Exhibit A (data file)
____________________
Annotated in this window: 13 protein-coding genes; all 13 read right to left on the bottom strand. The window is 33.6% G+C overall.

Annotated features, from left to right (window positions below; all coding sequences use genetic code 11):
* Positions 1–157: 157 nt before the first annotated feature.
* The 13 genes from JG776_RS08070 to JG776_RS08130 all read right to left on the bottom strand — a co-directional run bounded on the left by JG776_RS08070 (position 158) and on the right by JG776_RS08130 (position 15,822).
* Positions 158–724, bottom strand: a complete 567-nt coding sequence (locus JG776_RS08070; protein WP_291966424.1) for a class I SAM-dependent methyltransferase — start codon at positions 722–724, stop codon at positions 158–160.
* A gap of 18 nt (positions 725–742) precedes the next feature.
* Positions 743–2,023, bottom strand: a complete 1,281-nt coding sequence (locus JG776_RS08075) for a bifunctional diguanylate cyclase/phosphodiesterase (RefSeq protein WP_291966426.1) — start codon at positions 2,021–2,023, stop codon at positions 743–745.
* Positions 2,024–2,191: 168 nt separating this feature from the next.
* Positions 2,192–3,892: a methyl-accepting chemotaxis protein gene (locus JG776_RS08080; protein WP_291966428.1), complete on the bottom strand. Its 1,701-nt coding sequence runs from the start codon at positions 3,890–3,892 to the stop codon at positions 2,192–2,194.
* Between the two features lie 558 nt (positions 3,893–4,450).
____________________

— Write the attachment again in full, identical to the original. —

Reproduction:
Annotated in this window: 13 protein-coding genes; all 13 read right to left on the bottom strand. The window is 33.6% G+C overall.

Annotated features, from left to right (window positions below; all coding sequences use genetic code 11):
* Positions 1–157: 157 nt before the first annotated feature.
* The 13 genes from JG776_RS08070 to JG776_RS08130 all read right to left on the bottom strand — a co-directional run bounded on the left by JG776_RS08070 (position 158) and on the right by JG776_RS08130 (position 15,822).
* Positions 158–724, bottom strand: a complete 567-nt coding sequence (locus JG776_RS08070; protein WP_291966424.1) for a class I SAM-dependent methyltransferase — start codon at positions 722–724, stop codon at positions 158–160.
* A gap of 18 nt (positions 725–742) precedes the next feature.
* Positions 743–2,023, bottom strand: a complete 1,281-nt coding sequence (locus JG776_RS08075) for a bifunctional diguanylate cyclase/phosphodiesterase (RefSeq protein WP_291966426.1) — start codon at positions 2,021–2,023, stop codon at positions 743–745.
* Positions 2,024–2,191: 168 nt separating this feature from the next.
* Positions 2,192–3,892: a methyl-accepting chemotaxis protein gene (locus JG776_RS08080; protein WP_291966428.1), complete on the bottom strand. Its 1,701-nt coding sequence runs from the start codon at positions 3,890–3,892 to the stop codon at positions 2,192–2,194.
* Between the two features lie 558 nt (positions 3,893–4,450).